Excel – Look up on multiple tables – complex

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QUESTION :

I am trying to make it so that my operators can cut and paste information into an Excel spreadsheet, and then I will have a Vlookup, etc. to be able to get the information I need. The problem is that I have multiple tables that resize based upon information for that day. I cannot hard code the cells for the information.

Also, since there are multiple tables that get copied and I need all of them, the item that I need will be listed several times in column A. I need to be able to have it look up a column based upon the heading and the row based upon the heading. I have looked at indirect, match, etc., but I can’t seem to get it to work.

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I’m sorry. The result that I am trying to get is that it will be able to look up the information for example:

The value from the row with ID as the heading and the column with AVIL as the heading. The problem is that data that I am trying to look at might have all 8 rows on one day and then 14 rows the next day or maybe just 5. Not all columns will be available every day which means the column that the result will be in can always be different.

I cannot have separate look ups for each table because that would hard code looking for the information.

ANSWER :

I’ll address the part you make great mention of: being able to find a value at the intersection of a row and column selected by entering their headings. The exact form of your example data makes expanding past that difficult as there are so many possibilities both in how you might receive it and in how you might be able to receive it (given that you seem to have ownership control of things).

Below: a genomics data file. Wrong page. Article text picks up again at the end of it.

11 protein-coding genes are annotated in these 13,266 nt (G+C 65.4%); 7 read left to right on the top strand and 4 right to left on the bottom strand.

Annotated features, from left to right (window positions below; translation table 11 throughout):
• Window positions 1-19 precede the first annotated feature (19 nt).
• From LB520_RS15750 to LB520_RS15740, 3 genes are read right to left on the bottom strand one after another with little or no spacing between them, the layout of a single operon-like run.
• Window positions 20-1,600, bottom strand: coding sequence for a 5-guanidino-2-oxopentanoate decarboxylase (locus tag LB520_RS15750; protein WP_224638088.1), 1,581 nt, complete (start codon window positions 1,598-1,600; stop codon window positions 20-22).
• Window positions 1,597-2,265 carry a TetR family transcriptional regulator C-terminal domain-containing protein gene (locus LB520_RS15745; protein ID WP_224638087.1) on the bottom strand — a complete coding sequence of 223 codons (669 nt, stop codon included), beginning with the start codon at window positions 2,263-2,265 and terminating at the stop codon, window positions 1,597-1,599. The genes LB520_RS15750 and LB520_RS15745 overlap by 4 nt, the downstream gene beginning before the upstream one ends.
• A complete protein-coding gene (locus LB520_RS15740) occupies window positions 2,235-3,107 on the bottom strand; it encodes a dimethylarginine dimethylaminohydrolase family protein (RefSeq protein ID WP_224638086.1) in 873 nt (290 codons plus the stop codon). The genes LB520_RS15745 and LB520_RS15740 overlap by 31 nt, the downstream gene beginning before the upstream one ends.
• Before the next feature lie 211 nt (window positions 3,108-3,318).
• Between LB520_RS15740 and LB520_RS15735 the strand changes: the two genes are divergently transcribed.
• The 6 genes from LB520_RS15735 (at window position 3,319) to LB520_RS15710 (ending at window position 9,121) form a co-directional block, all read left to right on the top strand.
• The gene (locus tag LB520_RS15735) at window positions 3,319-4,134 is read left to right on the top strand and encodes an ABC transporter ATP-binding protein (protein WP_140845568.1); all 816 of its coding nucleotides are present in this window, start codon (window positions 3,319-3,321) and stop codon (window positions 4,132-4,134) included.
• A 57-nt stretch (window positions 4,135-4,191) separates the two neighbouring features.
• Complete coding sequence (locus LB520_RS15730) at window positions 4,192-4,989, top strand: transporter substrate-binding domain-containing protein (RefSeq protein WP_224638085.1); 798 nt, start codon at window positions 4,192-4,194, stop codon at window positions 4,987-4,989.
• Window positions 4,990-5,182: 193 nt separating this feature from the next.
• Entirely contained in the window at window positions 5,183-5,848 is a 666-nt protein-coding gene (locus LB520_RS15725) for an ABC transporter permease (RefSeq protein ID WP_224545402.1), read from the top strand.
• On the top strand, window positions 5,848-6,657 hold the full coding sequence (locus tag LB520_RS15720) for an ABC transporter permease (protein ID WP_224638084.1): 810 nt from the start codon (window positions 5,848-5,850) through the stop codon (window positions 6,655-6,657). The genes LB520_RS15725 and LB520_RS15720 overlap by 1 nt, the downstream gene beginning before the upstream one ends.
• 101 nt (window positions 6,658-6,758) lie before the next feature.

So, how to get the data point? You need to turn the headings into something you can select via your lookup formula. That’s doable using the MATCH() function. If your headings are in the first row and the first column, say B1:C1 and row 2:9, you can enter those ranges in two match functions, one for the column headings, one for the row headings: (let’s say you enter the values for the headings in F1 (columns) and F2 (rows)

=MATCH(F1,B1:C1,0)

=MATCH(F2,A2:A9,0)

Minor point here, but it makes a big difference, is, columns for example, the formula will return 1 or 2 but you really need 2 or 3 (because you have the row headings, THEN the two data columns). So start the range one cell to the left (and one cell above for the rows). So you search on “AVIL” and get 2 for the column it heads, and “ID”, getting 5 for the row.

Now you use the INDEX() function to specify the intersection of that column and row and there’s your value:

=INDEX(A1:C9, MATCH(F1,B1:C1,0), MATCH(F2,A2:A9,0))

So, you can easily get the information you need. The only tricky part is that you have to hand enter or mouse in the ranges for the formulas. Might as well just look at the ranges of data and copy and paste the right result, eh? But if you can have those tables of data the paste in go across toward the right edge of the spreadsheet so none of them have anything below their last rows, that problem becomes almost non-existent.

All you do then (assuming the number of columns is consistent, that one table doesn’t have three columns this week, then 11 columns next week), is to use the appropriate range for the columns, which we assuming then never changes, so do it once, done forever, and instead of something like 9 rows (like A1:A9), just use something much higher that will never really be exceeded. A500 perhaps. Sure, 491 blank rows are included in this example, but who cares? That doesn’t affect anything and it makes truly sure you always are looking through ALL of the data, not just a lot of it, AND that you NEVER have to edit the highest row in the ranges.

So you’d then never have to edit the formulas. One pair of cells for each table to enter the lookup info into and a cell to hold the result.

All that could go on a second worksheet so the people pasting data in for you to use never need interact with it.

But… if you don’t require some useful structure to the data entry being done, it really is just a nightmare. And a solution would depend upon exact examples.

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